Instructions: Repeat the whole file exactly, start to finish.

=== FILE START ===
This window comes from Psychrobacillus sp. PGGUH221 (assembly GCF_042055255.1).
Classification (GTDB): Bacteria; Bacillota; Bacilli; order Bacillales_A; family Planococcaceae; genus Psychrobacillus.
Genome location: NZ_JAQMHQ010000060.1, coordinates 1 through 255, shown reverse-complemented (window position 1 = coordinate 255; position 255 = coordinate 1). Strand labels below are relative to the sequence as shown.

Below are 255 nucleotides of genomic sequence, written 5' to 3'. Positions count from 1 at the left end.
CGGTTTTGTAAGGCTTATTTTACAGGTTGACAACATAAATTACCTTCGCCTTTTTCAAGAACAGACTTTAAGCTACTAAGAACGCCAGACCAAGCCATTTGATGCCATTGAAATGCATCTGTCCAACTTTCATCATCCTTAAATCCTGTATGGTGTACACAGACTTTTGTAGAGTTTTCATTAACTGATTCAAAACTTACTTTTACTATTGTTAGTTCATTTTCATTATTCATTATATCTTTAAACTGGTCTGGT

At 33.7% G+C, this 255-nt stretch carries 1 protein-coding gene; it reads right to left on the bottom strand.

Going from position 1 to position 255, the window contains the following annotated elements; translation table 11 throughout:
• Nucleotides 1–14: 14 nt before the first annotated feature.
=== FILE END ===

This window comes from Psychrobacillus sp. PGGUH221 (assembly GCF_042055255.1).
Classification (GTDB): Bacteria; Bacillota; Bacilli; order Bacillales_A; family Planococcaceae; genus Psychrobacillus.
Genome location: NZ_JAQMHQ010000060.1, coordinates 1 through 255, shown reverse-complemented (window position 1 = coordinate 255; position 255 = coordinate 1). Strand labels below are relative to the sequence as shown.

Below are 255 nucleotides of genomic sequence, written 5' to 3'. Positions count from 1 at the left end.
CGGTTTTGTAAGGCTTATTTTACAGGTTGACAACATAAATTACCTTCGCCTTTTTCAAGAACAGACTTTAAGCTACTAAGAACGCCAGACCAAGCCATTTGATGCCATTGAAATGCATCTGTCCAACTTTCATCATCCTTAAATCCTGTATGGTGTACACAGACTTTTGTAGAGTTTTCATTAACTGATTCAAAACTTACTTTTACTATTGTTAGTTCATTTTCATTATTCATTATATCTTTAAACTGGTCTGGT

At 33.7% G+C, this 255-nt stretch carries 1 protein-coding gene; it reads right to left on the bottom strand.

Going from position 1 to position 255, the window contains the following annotated elements; translation table 11 throughout:
• Nucleotides 1–14: 14 nt before the first annotated feature.